Chair Force Engineer

Tuesday, July 08, 2008

Ticket to the Moon

Elon Musk, CEO of SpaceX, has provocatively declared that an eventual flight around the moon would cost $80 million. I assume he means $80 million per seat, which is four times the rate of an ISS trip on a Russian Soyuz.

Mr. Coppinger complains that passengers in the cicrumlunar "Dragon" will be cramped. They'll need a habitation module and an earth departure stage, or so he claims. While SpaceX's Dragon capsule can carry up to seven people, it's likely that some seats would be removed for the lunar voyage to reduce mass and/or provide more habitable volume. It is likely that a circumlunar version of F9 Heavy would need a restartable upper stage to perform the mission, unless the current second stage can restart, and if it has enough propellant left over once the capsule has achieved orbit.

The plan to launch a Dragon around the moon using a Falcon IX heavy has a lot of merit. Unfortunately, I'm skeptical whether Falcon IX Heavy is capable of the 27 ton payloads that are promised. That's similar in performance to the postulated Atlas V Heavy. Unfortunately, Falcon IX has less energetic engines on both stages compared to Atlas V. The gas-generator Merlin has a vacuum Isp around 309 seconds, while the staged-combustion RD-180 has an Isp of 331. The upper stage comparison is between the kerosene-burning Merlin and the hydrogen-burning RL-10A-4A; there's no contest betweenthe two upper-stages performance-wise. Until a Falcon IX flies, it's hard to say whether it will live up to expectations.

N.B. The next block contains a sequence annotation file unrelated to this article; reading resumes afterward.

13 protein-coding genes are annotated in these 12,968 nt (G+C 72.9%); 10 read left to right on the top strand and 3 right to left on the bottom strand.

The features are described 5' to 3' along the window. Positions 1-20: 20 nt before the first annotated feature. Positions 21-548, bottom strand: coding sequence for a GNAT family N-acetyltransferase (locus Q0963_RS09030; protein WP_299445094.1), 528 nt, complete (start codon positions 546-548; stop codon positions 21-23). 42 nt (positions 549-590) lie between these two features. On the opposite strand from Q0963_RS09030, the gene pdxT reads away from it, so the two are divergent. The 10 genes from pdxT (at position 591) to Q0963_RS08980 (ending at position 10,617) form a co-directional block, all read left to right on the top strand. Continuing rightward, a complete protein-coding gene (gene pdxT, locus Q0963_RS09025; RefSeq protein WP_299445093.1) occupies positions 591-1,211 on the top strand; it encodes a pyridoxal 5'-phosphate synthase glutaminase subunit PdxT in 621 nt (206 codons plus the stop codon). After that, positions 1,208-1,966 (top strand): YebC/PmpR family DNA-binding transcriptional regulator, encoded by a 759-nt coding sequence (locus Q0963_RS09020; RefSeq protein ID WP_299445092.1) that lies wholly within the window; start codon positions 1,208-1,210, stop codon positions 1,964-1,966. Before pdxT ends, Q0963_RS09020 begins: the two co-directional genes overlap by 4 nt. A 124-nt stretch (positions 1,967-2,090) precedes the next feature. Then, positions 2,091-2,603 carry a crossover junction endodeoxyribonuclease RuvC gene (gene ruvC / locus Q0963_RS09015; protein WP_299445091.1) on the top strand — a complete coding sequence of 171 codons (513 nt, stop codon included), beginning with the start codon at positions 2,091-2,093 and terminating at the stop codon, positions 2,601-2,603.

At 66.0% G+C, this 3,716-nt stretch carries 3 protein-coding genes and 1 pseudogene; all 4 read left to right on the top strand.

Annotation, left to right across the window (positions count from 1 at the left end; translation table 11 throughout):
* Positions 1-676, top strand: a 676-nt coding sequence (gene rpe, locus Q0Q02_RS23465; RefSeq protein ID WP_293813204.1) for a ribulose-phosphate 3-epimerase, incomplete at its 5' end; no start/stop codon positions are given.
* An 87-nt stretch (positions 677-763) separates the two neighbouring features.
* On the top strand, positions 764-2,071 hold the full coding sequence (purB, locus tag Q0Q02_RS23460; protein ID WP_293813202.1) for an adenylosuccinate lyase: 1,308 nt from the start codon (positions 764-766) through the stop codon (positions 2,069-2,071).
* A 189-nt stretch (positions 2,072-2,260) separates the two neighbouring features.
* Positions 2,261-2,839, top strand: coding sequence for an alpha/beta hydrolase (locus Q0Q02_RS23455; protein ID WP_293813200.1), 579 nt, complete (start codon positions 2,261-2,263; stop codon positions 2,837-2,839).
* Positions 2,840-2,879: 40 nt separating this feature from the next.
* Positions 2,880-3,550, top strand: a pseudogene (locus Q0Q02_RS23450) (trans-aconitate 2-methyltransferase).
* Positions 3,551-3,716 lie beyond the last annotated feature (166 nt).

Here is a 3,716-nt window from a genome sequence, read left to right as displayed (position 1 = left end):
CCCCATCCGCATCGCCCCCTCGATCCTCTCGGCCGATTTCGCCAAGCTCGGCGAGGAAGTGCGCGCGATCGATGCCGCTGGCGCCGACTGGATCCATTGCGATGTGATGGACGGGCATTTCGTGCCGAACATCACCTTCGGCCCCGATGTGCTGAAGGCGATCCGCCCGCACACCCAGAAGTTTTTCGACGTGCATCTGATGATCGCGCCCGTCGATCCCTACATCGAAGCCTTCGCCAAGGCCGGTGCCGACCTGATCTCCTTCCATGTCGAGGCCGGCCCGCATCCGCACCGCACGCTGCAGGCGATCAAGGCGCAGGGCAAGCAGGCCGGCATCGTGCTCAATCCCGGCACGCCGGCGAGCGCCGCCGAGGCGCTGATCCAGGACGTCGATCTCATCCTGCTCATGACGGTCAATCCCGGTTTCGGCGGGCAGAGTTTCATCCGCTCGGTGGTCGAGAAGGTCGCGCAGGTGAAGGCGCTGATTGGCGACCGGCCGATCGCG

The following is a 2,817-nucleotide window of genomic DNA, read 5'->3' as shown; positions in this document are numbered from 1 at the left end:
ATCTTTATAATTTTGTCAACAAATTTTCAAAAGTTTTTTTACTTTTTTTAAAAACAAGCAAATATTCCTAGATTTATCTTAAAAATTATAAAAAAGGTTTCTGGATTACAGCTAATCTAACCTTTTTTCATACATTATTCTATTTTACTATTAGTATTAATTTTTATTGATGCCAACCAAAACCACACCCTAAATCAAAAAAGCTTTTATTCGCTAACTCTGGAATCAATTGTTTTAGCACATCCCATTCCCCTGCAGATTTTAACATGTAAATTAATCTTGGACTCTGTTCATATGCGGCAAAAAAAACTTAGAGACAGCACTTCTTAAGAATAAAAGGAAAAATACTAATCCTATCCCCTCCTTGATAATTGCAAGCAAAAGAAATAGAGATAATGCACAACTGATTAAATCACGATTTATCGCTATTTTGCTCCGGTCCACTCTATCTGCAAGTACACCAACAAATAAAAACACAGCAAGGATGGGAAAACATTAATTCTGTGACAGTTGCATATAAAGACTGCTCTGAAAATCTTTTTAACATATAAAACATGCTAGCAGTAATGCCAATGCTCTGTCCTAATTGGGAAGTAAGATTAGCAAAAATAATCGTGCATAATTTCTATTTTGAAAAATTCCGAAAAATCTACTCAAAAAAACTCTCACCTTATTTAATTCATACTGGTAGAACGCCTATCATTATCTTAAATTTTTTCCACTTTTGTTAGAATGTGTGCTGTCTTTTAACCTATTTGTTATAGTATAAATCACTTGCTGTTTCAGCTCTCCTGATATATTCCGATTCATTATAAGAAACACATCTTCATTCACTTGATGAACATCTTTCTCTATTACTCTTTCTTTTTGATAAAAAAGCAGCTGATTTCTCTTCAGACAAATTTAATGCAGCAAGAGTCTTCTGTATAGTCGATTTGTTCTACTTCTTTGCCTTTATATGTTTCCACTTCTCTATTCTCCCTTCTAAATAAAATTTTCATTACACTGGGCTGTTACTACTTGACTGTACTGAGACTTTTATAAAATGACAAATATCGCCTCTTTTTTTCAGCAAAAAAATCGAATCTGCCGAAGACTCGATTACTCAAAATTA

Still, Elon Musk's announcement should serve as testing the waters on whether there's a commercial demand for lunar exploration. While the lunar trip might only appeal to eccentric billionaires at first, it's the first step towards an entire lunar exploration industry.

EDIT: After re-reading the Rob Coppinger piece, it appears that the quoted $80 mil figure is for the entire mission, and all seven seats will be utilized. Such a boast does not pass the sniff test. But a four-crew mission with each ticket costing $80 mil seems to be a more credible approach.